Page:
1948 Hare divides his time between New York and France for the next six years. Hare’s son with Jacqueline Lamba, Merlin Meredith Hare, is born in New York City, June 19. Hare and his family are in Roxbury during the summer when his close friend, Gorky arrives in the nearby town of Sherman. Concerned about Gorky’s mood, Hare invites him to lunch; two days later, on July 21, Gorky commits suicide. Hare is deeply saddened by his death. August: Death of his mother, Elizabeth Hare. October: Hare, Baziotes, Motherwell, Barnett Newman, and Mark Rothko found The Subjects of the Artist School, an informal art school with discussion groups and Friday evening lectures; it opens at 35 East 8th Street.
Takes a house at 34 Leroy Street in New York’s Greenwich Village at this time. Frequent visitors include Steffie and Frederick Kiesler, Jeanne Reynal and her husband, Thomas Sills, Ethel and William Baziotes, Nicolas Calas, Sage and Tanguy.
Hare makes many small sculptures in terracotta that are shown in his solo exhibition at Kootz Gallery, along with un-cast works in wax. The catalogue quotes Sartre’s appraisal of Hare’s sculpture, which appear to combine Native American motifs with animal forms and human body parts.
February 12: Joan Miró arrives on his first trip to New York; Miró accompanies his friend Stanley William Hayter on social visits to Hare’s home and studio.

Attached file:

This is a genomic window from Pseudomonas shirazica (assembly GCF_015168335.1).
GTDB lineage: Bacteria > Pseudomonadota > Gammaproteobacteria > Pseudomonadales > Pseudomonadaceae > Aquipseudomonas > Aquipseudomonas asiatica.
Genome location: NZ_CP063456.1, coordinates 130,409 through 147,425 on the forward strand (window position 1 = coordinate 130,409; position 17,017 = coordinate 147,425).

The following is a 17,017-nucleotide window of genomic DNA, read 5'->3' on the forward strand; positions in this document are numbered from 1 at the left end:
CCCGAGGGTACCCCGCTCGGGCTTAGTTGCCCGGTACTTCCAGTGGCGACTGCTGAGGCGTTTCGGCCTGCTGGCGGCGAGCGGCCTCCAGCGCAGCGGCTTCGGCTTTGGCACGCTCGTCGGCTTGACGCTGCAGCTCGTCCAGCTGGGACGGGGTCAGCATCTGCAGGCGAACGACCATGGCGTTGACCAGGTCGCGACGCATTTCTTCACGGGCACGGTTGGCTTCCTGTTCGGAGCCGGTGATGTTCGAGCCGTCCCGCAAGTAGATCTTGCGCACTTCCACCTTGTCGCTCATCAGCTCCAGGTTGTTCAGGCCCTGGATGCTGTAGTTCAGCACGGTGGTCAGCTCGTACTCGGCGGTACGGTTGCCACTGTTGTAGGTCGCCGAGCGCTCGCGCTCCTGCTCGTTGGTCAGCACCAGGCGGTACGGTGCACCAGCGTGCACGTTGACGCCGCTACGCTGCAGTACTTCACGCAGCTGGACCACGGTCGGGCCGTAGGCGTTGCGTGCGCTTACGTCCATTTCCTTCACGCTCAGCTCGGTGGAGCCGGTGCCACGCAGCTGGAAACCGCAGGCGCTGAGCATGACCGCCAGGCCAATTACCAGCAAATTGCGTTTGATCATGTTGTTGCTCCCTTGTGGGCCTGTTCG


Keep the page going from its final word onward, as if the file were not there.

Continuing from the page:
March 25–April 19: Hare’s final one-man exhibition at Art of This Century, David Hare Sculpture, presents 15 sculptures. Nicolas Calas organizes Bloodflames at the Hugo Gallery in New York, owned by Alexander Iolas; Kiesler designs the exhibition space and writes the catalogue; the artists included all owe a debt to Surrealism: Gorky, Hare, Gerome Kamrowski, Roberto Matta, Isamu Noguchi, Helen Phillips, Reynal, among others. Hare exhibits Lady of Waiting, a 1946 plaster sculpture. April 22–May 31: Peggy Guggenheim closes her Art of This Century gallery. Before leaving New York to reside permanently in Venice, Guggenheim purchases works from her gallery artists, donating them to museums across America to encourage an interest in contemporary art: Hare’s Red Knight, c.1943–44, is given to Yale University Art Gallery; Fat Young Girl, c.1944, to the Museum of Fine Arts in Boston. That summer Julien Levy visits Hare and Lamba in the Hamptons; Levy offers Hare an exhibition for the following year. July 7–October 5: Galerie Maeght in Paris at 13, rue de Téhéran, André Breton and Marcel Duchamp open Exposition Internationale du Surréalisme: Le surréalisme en 1947, with the intention to establish the postwar directions of Surrealism. Hare and Lamba, both included in the exhibition, attend the opening. Hare’s plaster and wire sculpture Anguish Man, resembling an emaciated figure, hangs from the ceiling in the Hall of Superstitions, designed by Kiesler. Hare and Lamba, who is now pregnant with their child, spend the winter of 1947–48 in Paris, before returning to New York in late spring. In Paris, Hare keeps in contact with Sartre, whom he now regards as a close friend; Sartre sends him proofs of an essay he is writing for Hare’s forthcoming exhibition at Galerie Maeght in December. December 1947–January 1948: David Hare opens at Galerie Maeght in Paris.